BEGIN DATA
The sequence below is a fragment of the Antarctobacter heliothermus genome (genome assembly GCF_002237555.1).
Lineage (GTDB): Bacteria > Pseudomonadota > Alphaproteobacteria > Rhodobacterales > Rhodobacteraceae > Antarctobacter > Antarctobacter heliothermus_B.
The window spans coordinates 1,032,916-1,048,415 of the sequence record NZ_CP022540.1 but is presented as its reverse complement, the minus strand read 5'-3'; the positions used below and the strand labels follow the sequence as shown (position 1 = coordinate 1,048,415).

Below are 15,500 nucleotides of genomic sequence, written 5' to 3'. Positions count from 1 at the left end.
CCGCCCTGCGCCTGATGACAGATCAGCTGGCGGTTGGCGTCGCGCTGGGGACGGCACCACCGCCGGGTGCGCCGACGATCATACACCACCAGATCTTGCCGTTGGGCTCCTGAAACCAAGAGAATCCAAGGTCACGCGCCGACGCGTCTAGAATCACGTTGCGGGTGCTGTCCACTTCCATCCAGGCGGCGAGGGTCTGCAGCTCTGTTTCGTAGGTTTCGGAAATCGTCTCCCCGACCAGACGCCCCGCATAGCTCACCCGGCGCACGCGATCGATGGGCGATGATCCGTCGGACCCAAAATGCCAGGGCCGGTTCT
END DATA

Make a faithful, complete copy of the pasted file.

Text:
The sequence below is a fragment of the Antarctobacter heliothermus genome (genome assembly GCF_002237555.1).
Lineage (GTDB): Bacteria > Pseudomonadota > Alphaproteobacteria > Rhodobacterales > Rhodobacteraceae > Antarctobacter > Antarctobacter heliothermus_B.
The window spans coordinates 1,032,916-1,048,415 of the sequence record NZ_CP022540.1 but is presented as its reverse complement, the minus strand read 5'-3'; the positions used below and the strand labels follow the sequence as shown (position 1 = coordinate 1,048,415).

Below are 15,500 nucleotides of genomic sequence, written 5' to 3'. Positions count from 1 at the left end.
CCGCCCTGCGCCTGATGACAGATCAGCTGGCGGTTGGCGTCGCGCTGGGGACGGCACCACCGCCGGGTGCGCCGACGATCATACACCACCAGATCTTGCCGTTGGGCTCCTGAAACCAAGAGAATCCAAGGTCACGCGCCGACGCGTCTAGAATCACGTTGCGGGTGCTGTCCACTTCCATCCAGGCGGCGAGGGTCTGCAGCTCTGTTTCGTAGGTTTCGGAAATCGTCTCCCCGACCAGACGCCCCGCATAGCTCACCCGGCGCACGCGATCGATGGGCGATGATCCGTCGGACCCAAAATGCCAGGGCCGGTTCT